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October 01, 2003
ISIS Product Offers Shareowner Action without Portfolio Management
    by William Baue

Institutional investors can use ISIS's Responsible Engagement Overlay to promote better social and environmental performance at companies through dialogue, proxy voting, shareowner resolution filing, and research.


Socially responsible investment (SRI) portfolios that offer shareowner action as a component of their activities are commonplace; offering such engagement as a separate product, however, is rare. ISIS Asset Management is one SRI firm that has decoupled shareowner engagement from asset management with its Responsible Engagement Overlay (reo). ISIS introduced reo in 1999 when it still went by the name Friends Ivory & Sime.

ISIS's 12-member reo team dialogues with companies to encourage improved social and environmental performance, files shareowner resolutions, votes proxies, and produces research on social and environmental issues, among many other things. Reo clients are predominantly institutional investors concerned about social and environmental issues and the financial risks they introduce.

"What's so attractive to institutional investors such as universities or pension funds that want to address social and environmental issues is the that this work doesn't in any way impact stock selection," said Elizabeth McGeveran, vice president of governance and socially responsible investment at ISIS. "Reo allows them to have their cake and eat it too: they still have the whole universe of stocks to pick from while we're out there working for productive change in the marketplace."

"With screening, you avoid the ownership position, but reo is a completely unscreened option that works directly with companies to get them to alter corporate practice: it's totally focused on change," Ms. McGeveran added.

While the majority of ISIS clients use both its asset management and reo services, some ISIS clients, such as the Dutch health workers pension fund PPGM, one of the largest pension funds in Europe, use reo separately while retaining their own money managers. This approach allows institutions to demonstrate to their stakeholders and constituencies their active engagement over social and environmental issues.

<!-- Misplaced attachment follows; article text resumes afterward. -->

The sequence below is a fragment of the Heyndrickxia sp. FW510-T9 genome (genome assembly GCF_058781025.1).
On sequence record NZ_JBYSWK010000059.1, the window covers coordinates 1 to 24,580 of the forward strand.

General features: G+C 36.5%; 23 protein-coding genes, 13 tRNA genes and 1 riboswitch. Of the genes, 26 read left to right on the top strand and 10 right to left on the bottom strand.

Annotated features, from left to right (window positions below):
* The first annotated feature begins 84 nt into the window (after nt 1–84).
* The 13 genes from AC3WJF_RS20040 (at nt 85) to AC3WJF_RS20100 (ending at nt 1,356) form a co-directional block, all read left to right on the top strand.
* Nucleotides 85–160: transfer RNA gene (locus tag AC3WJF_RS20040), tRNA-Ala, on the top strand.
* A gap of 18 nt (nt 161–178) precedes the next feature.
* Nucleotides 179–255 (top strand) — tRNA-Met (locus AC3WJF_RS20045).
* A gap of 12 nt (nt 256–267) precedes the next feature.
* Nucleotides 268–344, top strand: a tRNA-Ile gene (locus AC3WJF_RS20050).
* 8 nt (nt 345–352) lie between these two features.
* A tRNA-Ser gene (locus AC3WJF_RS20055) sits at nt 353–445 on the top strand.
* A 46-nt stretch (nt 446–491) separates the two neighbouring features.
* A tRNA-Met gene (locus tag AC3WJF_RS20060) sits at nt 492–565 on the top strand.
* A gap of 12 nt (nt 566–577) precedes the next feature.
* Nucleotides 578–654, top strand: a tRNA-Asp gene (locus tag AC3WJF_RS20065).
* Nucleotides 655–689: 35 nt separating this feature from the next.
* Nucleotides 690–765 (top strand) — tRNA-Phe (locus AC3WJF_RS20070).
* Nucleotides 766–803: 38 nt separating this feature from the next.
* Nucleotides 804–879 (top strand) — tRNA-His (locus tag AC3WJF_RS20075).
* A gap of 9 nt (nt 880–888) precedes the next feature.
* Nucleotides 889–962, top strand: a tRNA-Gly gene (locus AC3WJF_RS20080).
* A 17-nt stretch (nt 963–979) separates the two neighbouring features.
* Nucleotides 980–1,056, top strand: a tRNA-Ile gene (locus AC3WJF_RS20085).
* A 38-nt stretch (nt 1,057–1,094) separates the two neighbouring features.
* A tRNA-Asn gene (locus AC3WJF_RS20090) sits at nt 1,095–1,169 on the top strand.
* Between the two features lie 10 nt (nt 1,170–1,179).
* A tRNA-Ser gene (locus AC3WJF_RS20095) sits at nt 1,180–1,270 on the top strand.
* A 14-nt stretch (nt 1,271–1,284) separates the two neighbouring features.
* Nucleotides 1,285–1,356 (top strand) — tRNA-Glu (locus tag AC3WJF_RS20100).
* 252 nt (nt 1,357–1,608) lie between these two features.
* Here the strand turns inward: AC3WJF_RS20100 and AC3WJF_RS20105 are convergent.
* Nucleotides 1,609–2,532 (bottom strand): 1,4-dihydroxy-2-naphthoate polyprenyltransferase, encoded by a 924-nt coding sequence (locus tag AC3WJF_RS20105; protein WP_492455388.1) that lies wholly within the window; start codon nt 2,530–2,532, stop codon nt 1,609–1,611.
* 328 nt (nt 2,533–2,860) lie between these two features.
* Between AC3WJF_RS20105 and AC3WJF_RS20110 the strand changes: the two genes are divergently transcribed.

"For example, a university with students asking 'we're invested in X,Y, and Z companies--what is being done on human rights?' can respond, 'We're not divesting, but we have representatives out in the marketplace talking to these companies about these very issues, trying to get them to change,'" Ms. McGeveran explained.

The reo team establishes a working relationship with a company as a basis upon which to effect change. Only if this dialogic approach fails does ISIS file or co-sponsor shareowner resolutions, such as the case of EMC (ticker: EMC), a computer hardware and storage manufacturer.

"Walden Asset Management and ISIS together filed a shareholder resolution on board independence out of frustration--we felt we we're getting anywhere with the company," said Ms. McGeveran. "But over the past year-and-a-half or two years, that relationship has really evolved and transformed from being very hostile to being very productive, and now we have regular meetings with EMC to talk about emerging corporate governance issues."

"Our goal with these companies is to build long-term working relationships," added Ms. McGeveran.

In addition to dialoguing and filing shareowner resolutions, the ISIS team can vote clients' proxies or make recommendations on key votes.

"We take our own proxy voting principles and adopt them to what's appropriate in each market," said Ms. McGeveran. "When we vote against management, we try to contact the company before the vote or after to let them know how we vote and why, so there's a very extensive feedback loop in our voting."

The ISIS team also produces original research on social and environmental issues, or teams with other organizations to support their research projects. For example, ISIS recently published Environmental Credit Risk Factors in the Pan-European Banking Sector, a benchmarking study that identified leading, mid-level, and laggard practices in environmental credit risk management.

ISIS publishes a quarterly public report of reo's activities in order to practice the kind of disclosure it encourages of companies. The report is divided up into themes such as transparency, environmental management, climate change, and bribery, among others.

"We think that these issues are linked to long-term shareholder value," said Ms. McGeveran. "Part of the financial calculus is, since we can't do everything under the sun, we do what we think will have the most long-term benefit for company performance."

 

 
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